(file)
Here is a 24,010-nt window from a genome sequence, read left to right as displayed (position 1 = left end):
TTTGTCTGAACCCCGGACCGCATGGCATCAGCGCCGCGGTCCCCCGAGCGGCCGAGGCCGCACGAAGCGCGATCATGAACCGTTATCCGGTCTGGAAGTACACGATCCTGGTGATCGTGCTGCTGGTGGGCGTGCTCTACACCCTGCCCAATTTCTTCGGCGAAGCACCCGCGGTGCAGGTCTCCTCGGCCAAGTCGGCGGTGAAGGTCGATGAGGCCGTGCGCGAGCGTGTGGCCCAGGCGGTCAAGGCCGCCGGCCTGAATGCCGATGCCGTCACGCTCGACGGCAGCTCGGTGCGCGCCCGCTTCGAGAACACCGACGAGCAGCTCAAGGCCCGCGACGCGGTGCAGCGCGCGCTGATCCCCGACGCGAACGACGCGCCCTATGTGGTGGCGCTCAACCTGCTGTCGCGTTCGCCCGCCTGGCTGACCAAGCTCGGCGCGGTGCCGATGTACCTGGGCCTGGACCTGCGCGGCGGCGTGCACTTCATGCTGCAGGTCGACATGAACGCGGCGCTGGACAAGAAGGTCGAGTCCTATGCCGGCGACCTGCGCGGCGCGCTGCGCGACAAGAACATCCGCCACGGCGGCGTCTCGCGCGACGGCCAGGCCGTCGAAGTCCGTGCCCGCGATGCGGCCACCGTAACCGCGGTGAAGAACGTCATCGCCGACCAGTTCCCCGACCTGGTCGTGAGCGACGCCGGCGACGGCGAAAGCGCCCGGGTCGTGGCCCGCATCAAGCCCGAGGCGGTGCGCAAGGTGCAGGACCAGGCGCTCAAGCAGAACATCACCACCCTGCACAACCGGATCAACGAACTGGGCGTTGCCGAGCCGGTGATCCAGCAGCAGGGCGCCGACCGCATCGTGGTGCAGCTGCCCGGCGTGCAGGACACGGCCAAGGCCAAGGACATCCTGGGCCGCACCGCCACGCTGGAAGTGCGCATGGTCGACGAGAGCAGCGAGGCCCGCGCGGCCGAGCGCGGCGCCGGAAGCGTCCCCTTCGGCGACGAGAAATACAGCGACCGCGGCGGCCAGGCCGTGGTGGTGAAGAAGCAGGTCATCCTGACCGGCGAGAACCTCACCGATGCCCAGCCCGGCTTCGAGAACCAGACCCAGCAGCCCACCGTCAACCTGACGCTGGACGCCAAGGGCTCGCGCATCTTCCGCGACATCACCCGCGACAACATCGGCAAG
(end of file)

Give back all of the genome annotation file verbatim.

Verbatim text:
Here is a 24,010-nt window from a genome sequence, read left to right as displayed (position 1 = left end):
TTTGTCTGAACCCCGGACCGCATGGCATCAGCGCCGCGGTCCCCCGAGCGGCCGAGGCCGCACGAAGCGCGATCATGAACCGTTATCCGGTCTGGAAGTACACGATCCTGGTGATCGTGCTGCTGGTGGGCGTGCTCTACACCCTGCCCAATTTCTTCGGCGAAGCACCCGCGGTGCAGGTCTCCTCGGCCAAGTCGGCGGTGAAGGTCGATGAGGCCGTGCGCGAGCGTGTGGCCCAGGCGGTCAAGGCCGCCGGCCTGAATGCCGATGCCGTCACGCTCGACGGCAGCTCGGTGCGCGCCCGCTTCGAGAACACCGACGAGCAGCTCAAGGCCCGCGACGCGGTGCAGCGCGCGCTGATCCCCGACGCGAACGACGCGCCCTATGTGGTGGCGCTCAACCTGCTGTCGCGTTCGCCCGCCTGGCTGACCAAGCTCGGCGCGGTGCCGATGTACCTGGGCCTGGACCTGCGCGGCGGCGTGCACTTCATGCTGCAGGTCGACATGAACGCGGCGCTGGACAAGAAGGTCGAGTCCTATGCCGGCGACCTGCGCGGCGCGCTGCGCGACAAGAACATCCGCCACGGCGGCGTCTCGCGCGACGGCCAGGCCGTCGAAGTCCGTGCCCGCGATGCGGCCACCGTAACCGCGGTGAAGAACGTCATCGCCGACCAGTTCCCCGACCTGGTCGTGAGCGACGCCGGCGACGGCGAAAGCGCCCGGGTCGTGGCCCGCATCAAGCCCGAGGCGGTGCGCAAGGTGCAGGACCAGGCGCTCAAGCAGAACATCACCACCCTGCACAACCGGATCAACGAACTGGGCGTTGCCGAGCCGGTGATCCAGCAGCAGGGCGCCGACCGCATCGTGGTGCAGCTGCCCGGCGTGCAGGACACGGCCAAGGCCAAGGACATCCTGGGCCGCACCGCCACGCTGGAAGTGCGCATGGTCGACGAGAGCAGCGAGGCCCGCGCGGCCGAGCGCGGCGCCGGAAGCGTCCCCTTCGGCGACGAGAAATACAGCGACCGCGGCGGCCAGGCCGTGGTGGTGAAGAAGCAGGTCATCCTGACCGGCGAGAACCTCACCGATGCCCAGCCCGGCTTCGAGAACCAGACCCAGCAGCCCACCGTCAACCTGACGCTGGACGCCAAGGGCTCGCGCATCTTCCGCGACATCACCCGCGACAACATCGGCAAG